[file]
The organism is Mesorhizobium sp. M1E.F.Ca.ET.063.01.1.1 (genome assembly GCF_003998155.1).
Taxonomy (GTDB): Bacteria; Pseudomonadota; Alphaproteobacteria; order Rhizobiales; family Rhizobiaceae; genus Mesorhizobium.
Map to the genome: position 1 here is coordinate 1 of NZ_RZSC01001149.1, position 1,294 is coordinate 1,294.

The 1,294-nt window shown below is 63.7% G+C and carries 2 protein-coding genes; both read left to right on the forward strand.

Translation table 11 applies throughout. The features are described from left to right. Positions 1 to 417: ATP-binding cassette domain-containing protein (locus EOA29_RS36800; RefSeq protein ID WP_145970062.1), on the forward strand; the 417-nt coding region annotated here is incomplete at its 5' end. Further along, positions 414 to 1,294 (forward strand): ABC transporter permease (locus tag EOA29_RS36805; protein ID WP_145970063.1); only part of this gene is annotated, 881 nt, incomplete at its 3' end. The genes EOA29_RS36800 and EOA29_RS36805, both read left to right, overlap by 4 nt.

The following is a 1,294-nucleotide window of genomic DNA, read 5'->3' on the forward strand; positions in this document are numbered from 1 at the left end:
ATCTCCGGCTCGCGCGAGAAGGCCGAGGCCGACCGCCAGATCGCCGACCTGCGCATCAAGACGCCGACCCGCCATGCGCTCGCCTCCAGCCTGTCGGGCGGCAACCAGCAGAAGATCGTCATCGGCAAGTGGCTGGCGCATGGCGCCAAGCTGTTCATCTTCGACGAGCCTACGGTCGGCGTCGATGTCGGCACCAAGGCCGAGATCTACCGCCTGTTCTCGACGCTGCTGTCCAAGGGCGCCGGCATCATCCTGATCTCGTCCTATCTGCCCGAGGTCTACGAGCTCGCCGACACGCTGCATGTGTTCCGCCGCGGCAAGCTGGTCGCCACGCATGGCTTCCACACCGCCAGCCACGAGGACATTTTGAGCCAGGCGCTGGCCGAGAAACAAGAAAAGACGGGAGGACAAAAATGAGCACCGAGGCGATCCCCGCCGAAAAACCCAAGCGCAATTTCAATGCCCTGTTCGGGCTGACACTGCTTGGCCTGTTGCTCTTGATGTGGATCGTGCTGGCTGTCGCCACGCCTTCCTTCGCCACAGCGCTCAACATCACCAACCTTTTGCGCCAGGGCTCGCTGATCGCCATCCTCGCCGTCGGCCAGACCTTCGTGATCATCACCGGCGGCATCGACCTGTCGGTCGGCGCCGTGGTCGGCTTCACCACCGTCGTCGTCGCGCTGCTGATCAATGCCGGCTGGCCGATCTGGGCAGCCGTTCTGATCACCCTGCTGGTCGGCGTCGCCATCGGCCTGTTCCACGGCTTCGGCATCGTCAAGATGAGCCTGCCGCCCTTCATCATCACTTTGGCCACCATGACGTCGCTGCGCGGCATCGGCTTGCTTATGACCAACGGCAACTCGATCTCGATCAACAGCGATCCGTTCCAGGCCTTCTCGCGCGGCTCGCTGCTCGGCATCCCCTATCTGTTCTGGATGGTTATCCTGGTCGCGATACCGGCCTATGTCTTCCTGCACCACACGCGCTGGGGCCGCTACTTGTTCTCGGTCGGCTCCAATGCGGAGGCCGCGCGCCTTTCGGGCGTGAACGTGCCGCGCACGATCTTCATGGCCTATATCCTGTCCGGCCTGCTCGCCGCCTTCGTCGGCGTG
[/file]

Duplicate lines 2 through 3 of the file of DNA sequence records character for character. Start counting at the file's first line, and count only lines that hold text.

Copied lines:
Taxonomy (GTDB): Bacteria; Pseudomonadota; Alphaproteobacteria; order Rhizobiales; family Rhizobiaceae; genus Mesorhizobium.
Map to the genome: position 1 here is coordinate 1 of NZ_RZSC01001149.1, position 1,294 is coordinate 1,294.